Clutch, streakiness, the hot hand effect. All are attempts to explain certain intangible aspects in all sports. Perhaps the most well known of these phenomena is home field advantage. Its existence is accepted as a near-universal fact, but should it be?
On Monday, I explored how the prospect of playing neutral site games down the final stretch of the season could benefit the Yankees more than any other team in baseball. The country-wide presence of Yankees fans can turn any neutral venue into a home field atmosphere. This got me thinking about home field advantage in general and how robust of an effect it exerts on the outcome of a game. Almost immediately, I fell down the rabbit hole of conflicting accounts as to the materiality versus fallacy of home field advantage.
Every year, Yankees fans clamor for the team to win down the stretch to secure home field advantage through the ALCS. Playing four games at home is posited as an absolute necessity, without which the Yankees have diminished chances of reaching the World Series. This made me wonder, what exactly is it about home field advantage that improves the performance of the home players?
The first thing that comes to mind are the psychological effects. Of these, the obvious component is the atmosphere created by the home fans. The roars for the home team and the jeers for the visitors creates an intimidating environment, but the extent to which this unbalances the away team is dubious at best. However, there are some measurable effect for the home team.
Studies have shown that defending home turf can raise testosterone levels, and adrenaline levels are certainly increased by home support. I also have to believe that a home team athlete might exert greater effort so as not to let home fans down. And then of course there is the placebo effect. Simply believing that you will do better because you are playing at home can actually confer a material improvement to your performance.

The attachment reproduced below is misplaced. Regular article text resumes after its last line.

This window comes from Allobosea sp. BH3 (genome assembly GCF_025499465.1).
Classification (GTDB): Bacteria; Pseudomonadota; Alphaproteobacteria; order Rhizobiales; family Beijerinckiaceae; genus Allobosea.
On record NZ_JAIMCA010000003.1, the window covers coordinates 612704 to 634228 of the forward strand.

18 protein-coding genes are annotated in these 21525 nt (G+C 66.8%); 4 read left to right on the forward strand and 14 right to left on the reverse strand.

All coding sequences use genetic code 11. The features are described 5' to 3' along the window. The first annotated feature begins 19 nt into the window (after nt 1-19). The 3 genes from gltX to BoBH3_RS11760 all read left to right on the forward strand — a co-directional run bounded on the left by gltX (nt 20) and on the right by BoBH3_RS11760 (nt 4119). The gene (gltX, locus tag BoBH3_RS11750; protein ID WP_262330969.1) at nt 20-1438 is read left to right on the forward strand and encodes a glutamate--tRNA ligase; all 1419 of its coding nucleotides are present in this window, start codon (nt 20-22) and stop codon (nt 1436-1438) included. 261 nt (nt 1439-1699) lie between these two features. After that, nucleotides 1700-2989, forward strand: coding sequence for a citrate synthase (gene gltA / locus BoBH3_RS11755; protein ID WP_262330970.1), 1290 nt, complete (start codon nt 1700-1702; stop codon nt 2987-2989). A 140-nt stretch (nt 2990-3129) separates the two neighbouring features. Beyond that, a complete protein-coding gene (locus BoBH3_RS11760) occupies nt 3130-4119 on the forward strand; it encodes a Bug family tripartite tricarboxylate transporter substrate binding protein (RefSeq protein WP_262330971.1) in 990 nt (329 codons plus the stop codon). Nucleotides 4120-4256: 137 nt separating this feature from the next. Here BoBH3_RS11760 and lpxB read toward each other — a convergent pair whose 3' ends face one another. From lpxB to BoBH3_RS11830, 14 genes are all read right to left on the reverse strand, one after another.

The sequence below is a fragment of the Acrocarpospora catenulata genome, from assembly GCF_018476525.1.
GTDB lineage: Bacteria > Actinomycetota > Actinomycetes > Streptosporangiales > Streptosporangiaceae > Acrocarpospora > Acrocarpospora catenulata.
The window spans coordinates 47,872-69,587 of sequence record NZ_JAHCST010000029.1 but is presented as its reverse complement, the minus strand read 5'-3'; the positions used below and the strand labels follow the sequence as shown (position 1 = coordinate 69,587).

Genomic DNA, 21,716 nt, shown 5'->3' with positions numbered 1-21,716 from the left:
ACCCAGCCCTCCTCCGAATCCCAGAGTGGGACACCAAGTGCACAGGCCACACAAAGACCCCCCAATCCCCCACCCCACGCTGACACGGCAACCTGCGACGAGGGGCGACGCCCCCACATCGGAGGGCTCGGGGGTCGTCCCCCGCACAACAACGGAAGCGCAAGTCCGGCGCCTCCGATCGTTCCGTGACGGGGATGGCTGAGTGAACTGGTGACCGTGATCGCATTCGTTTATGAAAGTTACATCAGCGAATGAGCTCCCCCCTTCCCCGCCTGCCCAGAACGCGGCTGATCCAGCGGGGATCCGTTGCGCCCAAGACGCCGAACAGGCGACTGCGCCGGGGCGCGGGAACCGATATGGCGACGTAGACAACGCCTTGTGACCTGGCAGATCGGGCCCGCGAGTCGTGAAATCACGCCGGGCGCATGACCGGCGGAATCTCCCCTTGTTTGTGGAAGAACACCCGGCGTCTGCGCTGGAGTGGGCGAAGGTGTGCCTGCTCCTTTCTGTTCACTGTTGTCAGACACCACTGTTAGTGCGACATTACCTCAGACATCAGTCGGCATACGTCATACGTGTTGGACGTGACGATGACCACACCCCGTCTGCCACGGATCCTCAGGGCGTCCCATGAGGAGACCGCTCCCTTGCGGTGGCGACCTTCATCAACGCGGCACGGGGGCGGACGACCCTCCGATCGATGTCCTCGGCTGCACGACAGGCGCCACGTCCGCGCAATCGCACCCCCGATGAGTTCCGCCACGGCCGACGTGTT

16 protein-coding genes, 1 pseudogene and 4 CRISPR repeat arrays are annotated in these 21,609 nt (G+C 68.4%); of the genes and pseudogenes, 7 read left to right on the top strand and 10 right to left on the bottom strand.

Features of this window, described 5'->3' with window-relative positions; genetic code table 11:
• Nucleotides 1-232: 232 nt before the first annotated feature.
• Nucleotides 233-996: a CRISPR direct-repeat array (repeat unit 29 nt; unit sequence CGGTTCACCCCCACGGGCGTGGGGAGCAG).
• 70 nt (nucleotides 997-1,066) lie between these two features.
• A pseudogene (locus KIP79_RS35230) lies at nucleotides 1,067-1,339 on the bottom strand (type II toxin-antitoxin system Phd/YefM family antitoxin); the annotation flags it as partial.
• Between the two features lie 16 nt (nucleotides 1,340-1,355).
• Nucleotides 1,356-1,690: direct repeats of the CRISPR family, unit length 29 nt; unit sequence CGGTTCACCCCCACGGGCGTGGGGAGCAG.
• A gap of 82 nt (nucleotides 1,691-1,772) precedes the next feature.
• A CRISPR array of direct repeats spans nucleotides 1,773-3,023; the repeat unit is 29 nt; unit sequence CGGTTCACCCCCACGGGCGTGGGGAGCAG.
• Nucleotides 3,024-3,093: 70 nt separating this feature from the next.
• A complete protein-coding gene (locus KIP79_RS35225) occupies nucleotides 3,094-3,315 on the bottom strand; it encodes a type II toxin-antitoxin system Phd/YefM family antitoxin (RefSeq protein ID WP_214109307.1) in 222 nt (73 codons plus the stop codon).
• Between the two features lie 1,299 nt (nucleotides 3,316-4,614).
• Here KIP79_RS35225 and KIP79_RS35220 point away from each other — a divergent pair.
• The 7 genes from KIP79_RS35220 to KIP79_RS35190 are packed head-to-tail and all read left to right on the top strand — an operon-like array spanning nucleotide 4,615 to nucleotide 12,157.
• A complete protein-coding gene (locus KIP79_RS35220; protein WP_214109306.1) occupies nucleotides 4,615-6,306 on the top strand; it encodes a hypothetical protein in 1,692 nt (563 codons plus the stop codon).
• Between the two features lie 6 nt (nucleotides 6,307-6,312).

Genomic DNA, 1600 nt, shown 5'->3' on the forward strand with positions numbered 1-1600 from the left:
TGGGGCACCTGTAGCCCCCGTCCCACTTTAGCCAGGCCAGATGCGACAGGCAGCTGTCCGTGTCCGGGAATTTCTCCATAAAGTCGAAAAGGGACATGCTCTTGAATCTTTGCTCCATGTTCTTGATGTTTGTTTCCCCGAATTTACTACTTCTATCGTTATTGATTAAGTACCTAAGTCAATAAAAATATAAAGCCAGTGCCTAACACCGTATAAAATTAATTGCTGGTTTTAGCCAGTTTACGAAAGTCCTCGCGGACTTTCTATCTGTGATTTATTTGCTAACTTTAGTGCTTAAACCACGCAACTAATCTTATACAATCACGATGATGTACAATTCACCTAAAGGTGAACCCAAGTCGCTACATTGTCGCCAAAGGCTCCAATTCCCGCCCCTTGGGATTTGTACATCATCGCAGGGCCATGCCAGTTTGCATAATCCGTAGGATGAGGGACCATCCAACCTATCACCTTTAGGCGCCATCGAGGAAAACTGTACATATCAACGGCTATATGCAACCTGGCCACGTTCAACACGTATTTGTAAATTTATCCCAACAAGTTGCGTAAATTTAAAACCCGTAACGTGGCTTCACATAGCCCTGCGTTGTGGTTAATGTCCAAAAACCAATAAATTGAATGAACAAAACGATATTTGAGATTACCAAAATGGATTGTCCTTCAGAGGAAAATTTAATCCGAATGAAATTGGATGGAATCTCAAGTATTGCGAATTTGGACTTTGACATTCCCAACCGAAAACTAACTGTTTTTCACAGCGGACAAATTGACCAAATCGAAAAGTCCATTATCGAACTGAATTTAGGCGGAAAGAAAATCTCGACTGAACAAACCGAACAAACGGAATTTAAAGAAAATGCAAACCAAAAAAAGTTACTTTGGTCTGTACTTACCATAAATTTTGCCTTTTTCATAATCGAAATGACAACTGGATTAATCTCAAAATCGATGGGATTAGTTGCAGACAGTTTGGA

Comfort levels and familiarity could also come into play in contributing to home field advantage. The muscle-memory one develops in a home ballpark makes the split-second calculations that populate a ballgame much easier. Factors such as the speed of the infield, the outfield dimensions and proximity of the warning track, sight lines and depth perception, angles of walls, and caroms off of surfaces are all more automatic when playing in one’s home stadium. Throw in the comfort of sleeping in one’s own bed and it is clear to see how playing at home would be beneficial.
With all of these influences acting in concert, you might expect the home team to be nearly invincible. However, the data paints a more sobering picture. According to a 2017 study looking at results dating back to 2000, the home team in baseball won about 54% of the time in the regular season and in the playoffs. While the numbers would suggest that home field advantage does confer a slight edge, it is not nearly as dire a need to secure Championship Series home field as originally thought.
The same study did show that NBA home teams have their chance of winning increased by 14% during the playoffs. In addition to the massive importance of depth perception and its variation between venues, this could be down to the format of a basketball game.
We’ve all seen the stretches of multiple big plays in quick-fire succession that sends the home fans into a frenzy and forces the visitors to take a time out. Not only do the visitors have to expend that time out, but the hostile environment of the arena is in the most intimate proximity of the four major sports. In baseball, the long periods of inactivity in between short burst of action make it more difficult for the crowd to sustain a level of influence on par with basketball.
I was shocked to learn the realities behind home field advantage. Given the numbers, it may seem overrated relative to the uproar of supports demanding that teams go all out to secure playoff home field. Heck, the Yankees won the first game of the 2019 ALCS at Houston, and the proceeded to lose the first two games at Yankee Stadium. That being said, the Yankees should still try their hardest to win the most games in the regular season, if for no other reason than to give ticket holders an extra game come the playoffs.